U.S. 389, 390, 401, 91 S. Ct. 1420, 28 L. Ed. 843 (1971); Lamb v. Bowen, 847 F.2d 698,
701 (11th Cir.1988). The Court may not decide facts, reweigh evidence, or substitute its
judgment for that of the Commissioner. See Bloodsworth v. Heckler, 703 F.2d 1233, 1239
(11th Cir.1983). However, this limited scope does not render affirmance automatic,
for “despite [this] deferential standard for review of claims . . . [the] Court
must scrutinize [the] record in its entirety to determine reasonableness of the
decision reached.” Bridges v. Bowen, 815 F.2d 622 (11th Cir. 1987).
Lamb, 847 F.2d at 701. Moreover, failure to apply the correct legal standards is grounds
for reversal. See Bowen v. Heckler, 748 F.2d 629, 634 (11th Cir.1984).
The court has specifically considered the plaintiff’s argument concerning whether
the ALJ failed to apply the pain standard as required by the Eleventh Circuit. The pain
standard requires “(1) evidence of an underlying medical condition; and (2) either (a)
objective medical evidence confirming the severity of the alleged pain; or, (b) that the
objectively determined medical condition can reasonably be expected to give rise to the
claimed pain”. Wilson v. Barnhart, 284 F.3d 1219, 1225 (11th Cir.2002). However, such
an analysis is not the end of the standard’s application. Assuming such a condition exists,
that ALJ must then evaluate a claimant's subjective symptoms, considering such things as:
(1) the claimant's daily activities; (2) the nature, location, onset, duration, frequency,
radiation, and intensity of pain and other symptoms; (3) precipitating and aggravating
factors; (4) adverse side-effects of medications, and (5) treatment or measures taken by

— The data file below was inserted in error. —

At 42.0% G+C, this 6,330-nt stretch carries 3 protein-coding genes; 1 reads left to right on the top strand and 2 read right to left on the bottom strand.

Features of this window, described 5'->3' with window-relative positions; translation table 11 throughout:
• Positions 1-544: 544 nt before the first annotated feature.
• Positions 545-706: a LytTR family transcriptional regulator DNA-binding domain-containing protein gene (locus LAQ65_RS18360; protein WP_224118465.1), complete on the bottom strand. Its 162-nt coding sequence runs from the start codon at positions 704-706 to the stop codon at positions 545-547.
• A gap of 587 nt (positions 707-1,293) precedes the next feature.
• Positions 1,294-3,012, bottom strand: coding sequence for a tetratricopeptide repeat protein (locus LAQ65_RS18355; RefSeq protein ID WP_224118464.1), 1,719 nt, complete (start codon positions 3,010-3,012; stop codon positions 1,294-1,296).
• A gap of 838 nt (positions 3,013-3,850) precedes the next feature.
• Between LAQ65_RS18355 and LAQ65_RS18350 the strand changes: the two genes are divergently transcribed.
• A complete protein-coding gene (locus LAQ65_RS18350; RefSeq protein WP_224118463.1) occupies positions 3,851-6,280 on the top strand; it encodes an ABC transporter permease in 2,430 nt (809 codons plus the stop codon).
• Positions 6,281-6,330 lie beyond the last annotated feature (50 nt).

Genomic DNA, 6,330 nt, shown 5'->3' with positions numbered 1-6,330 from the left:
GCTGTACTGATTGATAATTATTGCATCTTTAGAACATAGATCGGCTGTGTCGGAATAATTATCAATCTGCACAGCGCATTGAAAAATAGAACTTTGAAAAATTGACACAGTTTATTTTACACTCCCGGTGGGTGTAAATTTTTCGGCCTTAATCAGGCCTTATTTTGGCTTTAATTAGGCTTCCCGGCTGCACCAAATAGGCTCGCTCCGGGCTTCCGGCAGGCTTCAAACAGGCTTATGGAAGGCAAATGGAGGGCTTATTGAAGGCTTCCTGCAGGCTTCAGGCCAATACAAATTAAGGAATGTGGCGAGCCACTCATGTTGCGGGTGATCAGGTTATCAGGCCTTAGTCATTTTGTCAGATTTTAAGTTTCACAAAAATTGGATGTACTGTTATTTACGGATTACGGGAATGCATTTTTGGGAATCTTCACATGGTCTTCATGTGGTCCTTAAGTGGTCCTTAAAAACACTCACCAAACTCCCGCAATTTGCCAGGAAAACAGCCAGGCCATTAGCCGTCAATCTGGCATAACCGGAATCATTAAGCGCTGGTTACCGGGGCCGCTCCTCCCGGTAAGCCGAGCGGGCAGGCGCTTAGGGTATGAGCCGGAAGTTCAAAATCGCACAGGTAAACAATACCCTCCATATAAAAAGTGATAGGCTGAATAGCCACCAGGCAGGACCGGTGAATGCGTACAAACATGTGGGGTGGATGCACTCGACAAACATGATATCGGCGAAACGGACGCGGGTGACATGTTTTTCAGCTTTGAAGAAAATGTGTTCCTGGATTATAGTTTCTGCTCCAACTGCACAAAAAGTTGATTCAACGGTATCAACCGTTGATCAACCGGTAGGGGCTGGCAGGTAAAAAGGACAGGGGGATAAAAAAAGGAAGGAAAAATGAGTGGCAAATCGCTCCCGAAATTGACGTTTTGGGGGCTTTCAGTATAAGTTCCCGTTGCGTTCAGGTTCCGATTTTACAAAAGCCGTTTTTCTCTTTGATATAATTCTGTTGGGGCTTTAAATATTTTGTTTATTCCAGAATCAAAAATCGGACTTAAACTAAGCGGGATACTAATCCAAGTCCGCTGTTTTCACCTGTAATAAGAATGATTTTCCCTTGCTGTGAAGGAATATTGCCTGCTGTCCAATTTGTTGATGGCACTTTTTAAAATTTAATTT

the claimant for relief of symptoms. See 20 C.F.R. § 404.1529(c)(3)(i)-(iv).
The ALJ carefully and meticulously considered the plaintiff’s impairments and found
that the same could reasonably be expected to produce the type of pain and other
symptoms she alleged. However, the ALJ did not believe plaintiff’s testimony as to the
severity of her pain and other symptoms, i.e., their intensity, persistence and functionally
limiting effects. See 20 C.F.R. § 416.929(c) (“When the medical signs or laboratory findings
show that you have a medically determinable impairment(s) that could reasonably be
expected to produce your symptoms, such as pain, we must then evaluate the intensity
and persistence of your symptoms so that we can determine how your symptoms limit your
capacity for work....”). The court finds the ALJ properly evaluated the plaintiff’s complaints
of pain, given her medical records and her report of daily activities.
Without redeciding the facts or reweighing the evidence, this court can find no basis
upon which to reverse the decision of the ALJ. See e.g., Martin v. Sullivan, 894 F.2d 1520,
1529 (11th Cir.1990). Accordingly, the decision of the Commissioner of the Social Security
Administration will be affirmed by separate order.
Done, this 7th of January, 2013.
INGE PRYTZ JOHNSON
U.S. DISTRICT JUDGE